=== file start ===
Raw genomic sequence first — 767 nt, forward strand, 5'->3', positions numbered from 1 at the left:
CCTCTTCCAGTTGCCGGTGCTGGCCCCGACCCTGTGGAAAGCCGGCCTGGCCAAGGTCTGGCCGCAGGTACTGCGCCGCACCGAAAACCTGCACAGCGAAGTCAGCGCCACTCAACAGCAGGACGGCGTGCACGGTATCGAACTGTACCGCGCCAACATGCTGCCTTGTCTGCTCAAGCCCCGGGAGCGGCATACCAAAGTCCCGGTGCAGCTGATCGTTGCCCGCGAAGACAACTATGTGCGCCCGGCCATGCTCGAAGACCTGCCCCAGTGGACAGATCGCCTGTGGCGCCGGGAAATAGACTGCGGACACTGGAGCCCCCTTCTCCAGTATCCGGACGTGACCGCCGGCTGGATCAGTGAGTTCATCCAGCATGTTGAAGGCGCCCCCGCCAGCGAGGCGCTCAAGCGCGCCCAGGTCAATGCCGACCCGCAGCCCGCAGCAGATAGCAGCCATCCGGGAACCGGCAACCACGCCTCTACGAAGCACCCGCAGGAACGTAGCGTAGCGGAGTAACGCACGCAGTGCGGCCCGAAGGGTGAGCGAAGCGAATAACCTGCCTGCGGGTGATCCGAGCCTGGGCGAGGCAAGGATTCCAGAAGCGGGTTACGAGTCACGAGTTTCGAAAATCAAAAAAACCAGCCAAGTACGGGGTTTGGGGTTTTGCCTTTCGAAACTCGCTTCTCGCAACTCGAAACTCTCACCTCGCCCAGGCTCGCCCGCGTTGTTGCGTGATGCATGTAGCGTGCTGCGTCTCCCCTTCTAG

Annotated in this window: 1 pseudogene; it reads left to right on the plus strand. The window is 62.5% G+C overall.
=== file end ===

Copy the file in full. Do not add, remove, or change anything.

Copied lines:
Raw genomic sequence first — 767 nt, forward strand, 5'->3', positions numbered from 1 at the left:
CCTCTTCCAGTTGCCGGTGCTGGCCCCGACCCTGTGGAAAGCCGGCCTGGCCAAGGTCTGGCCGCAGGTACTGCGCCGCACCGAAAACCTGCACAGCGAAGTCAGCGCCACTCAACAGCAGGACGGCGTGCACGGTATCGAACTGTACCGCGCCAACATGCTGCCTTGTCTGCTCAAGCCCCGGGAGCGGCATACCAAAGTCCCGGTGCAGCTGATCGTTGCCCGCGAAGACAACTATGTGCGCCCGGCCATGCTCGAAGACCTGCCCCAGTGGACAGATCGCCTGTGGCGCCGGGAAATAGACTGCGGACACTGGAGCCCCCTTCTCCAGTATCCGGACGTGACCGCCGGCTGGATCAGTGAGTTCATCCAGCATGTTGAAGGCGCCCCCGCCAGCGAGGCGCTCAAGCGCGCCCAGGTCAATGCCGACCCGCAGCCCGCAGCAGATAGCAGCCATCCGGGAACCGGCAACCACGCCTCTACGAAGCACCCGCAGGAACGTAGCGTAGCGGAGTAACGCACGCAGTGCGGCCCGAAGGGTGAGCGAAGCGAATAACCTGCCTGCGGGTGATCCGAGCCTGGGCGAGGCAAGGATTCCAGAAGCGGGTTACGAGTCACGAGTTTCGAAAATCAAAAAAACCAGCCAAGTACGGGGTTTGGGGTTTTGCCTTTCGAAACTCGCTTCTCGCAACTCGAAACTCTCACCTCGCCCAGGCTCGCCCGCGTTGTTGCGTGATGCATGTAGCGTGCTGCGTCTCCCCTTCTAG

Annotated in this window: 1 pseudogene; it reads left to right on the plus strand. The window is 62.5% G+C overall.